SYDNEY, Australia (AP) -- Opening day was slow at the box office for the Sydney Olympics.
With 91 days until the Sept. 15 opening ceremony and about 2.7 million tickets yet to sell, Sydney organizers had counted on a heavy turnout Friday with the opening of the first box office in which customers can step to the window and buy Olympic tickets.
But only a dozen people lined up for tickets early Friday, with a Norwegian tourist clutching the first ticket issued over the counter.
Johnny Anderssen, 35, handed over $326 for seven tickets to sports, including basketball and soccer, and was presented with the blue and yellow tickets featuring the logos of the Olympics and Sydney Games.
"I was here at 7 a.m. and I was very surprised there wasn't any more people here," he said. "I thought I was in the wrong place because there was no one else.
"If this had been in Scandinavia, you would have a line of people sleeping outside for two or three days, so I was very surprised."
People who purchased tickets through the first ballot last year or by newspaper coupons were still waiting to have their souvenir tickets hand-delivered by a distribution firm.
Other box offices were expected to open next week at Olympic Park in Homebush Bay and also at Newcastle, Wollongong and the interstate capitals of Melbourne, Brisbane and Adelaide.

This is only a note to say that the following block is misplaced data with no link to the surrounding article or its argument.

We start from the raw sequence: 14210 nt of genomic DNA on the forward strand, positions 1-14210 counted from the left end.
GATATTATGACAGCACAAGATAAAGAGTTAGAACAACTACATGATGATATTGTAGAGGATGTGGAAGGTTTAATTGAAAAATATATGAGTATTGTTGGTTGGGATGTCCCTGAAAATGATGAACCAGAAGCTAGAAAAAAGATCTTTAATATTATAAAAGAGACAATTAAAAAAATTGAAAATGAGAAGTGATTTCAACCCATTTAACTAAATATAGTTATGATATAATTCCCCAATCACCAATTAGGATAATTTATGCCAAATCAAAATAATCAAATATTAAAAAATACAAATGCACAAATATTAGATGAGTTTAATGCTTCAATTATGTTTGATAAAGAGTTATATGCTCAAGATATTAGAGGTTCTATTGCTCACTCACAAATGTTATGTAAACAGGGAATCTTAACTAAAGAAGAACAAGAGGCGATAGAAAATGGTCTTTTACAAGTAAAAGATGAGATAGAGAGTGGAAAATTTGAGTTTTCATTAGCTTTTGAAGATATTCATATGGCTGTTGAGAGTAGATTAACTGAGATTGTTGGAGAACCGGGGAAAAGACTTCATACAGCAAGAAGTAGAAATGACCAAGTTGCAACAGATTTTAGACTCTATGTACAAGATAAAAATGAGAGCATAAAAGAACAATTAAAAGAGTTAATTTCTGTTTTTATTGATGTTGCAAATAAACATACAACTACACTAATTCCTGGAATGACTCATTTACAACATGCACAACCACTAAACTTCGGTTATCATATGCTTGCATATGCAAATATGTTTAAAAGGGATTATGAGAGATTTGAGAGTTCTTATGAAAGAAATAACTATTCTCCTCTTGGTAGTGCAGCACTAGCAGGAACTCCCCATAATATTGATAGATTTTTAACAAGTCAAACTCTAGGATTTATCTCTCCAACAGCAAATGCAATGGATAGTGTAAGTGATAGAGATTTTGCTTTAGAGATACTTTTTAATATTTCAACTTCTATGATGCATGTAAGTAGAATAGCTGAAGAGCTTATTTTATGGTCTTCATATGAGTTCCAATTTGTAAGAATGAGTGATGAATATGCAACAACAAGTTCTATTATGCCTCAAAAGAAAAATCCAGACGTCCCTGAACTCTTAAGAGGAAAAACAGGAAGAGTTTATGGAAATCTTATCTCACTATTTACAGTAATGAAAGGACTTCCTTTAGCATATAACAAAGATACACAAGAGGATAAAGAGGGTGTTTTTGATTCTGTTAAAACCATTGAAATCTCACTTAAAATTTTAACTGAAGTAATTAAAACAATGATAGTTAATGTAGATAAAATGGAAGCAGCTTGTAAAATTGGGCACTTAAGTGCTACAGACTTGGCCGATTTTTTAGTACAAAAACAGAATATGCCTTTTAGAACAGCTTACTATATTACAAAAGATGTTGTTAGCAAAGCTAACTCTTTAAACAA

Glen-Marie Frost, the SOCOG general manager for communications, said she had not anticipated a massive rush Friday despite the fact "we've been waiting a long time to actually get that ticket for the Games in our hands."
She said the trickle of customers didn't indicate a lack of public interest but highlighted the need for SOCOG to generate more publicity about the volume of tickets still up for sale.
"I think Australians understand the box office," Frost said. "They like going to a counter and saying, 'Where are my seats going to be?' and walking away with something in their hand."
No official sales figures were released at the close of business Friday.
SOCOG needs to raise another $91.3 million from the sale of tickets to meet its ticketing budget.
Internet sales begin next week and the tickets are also on sale by a telephone hot line.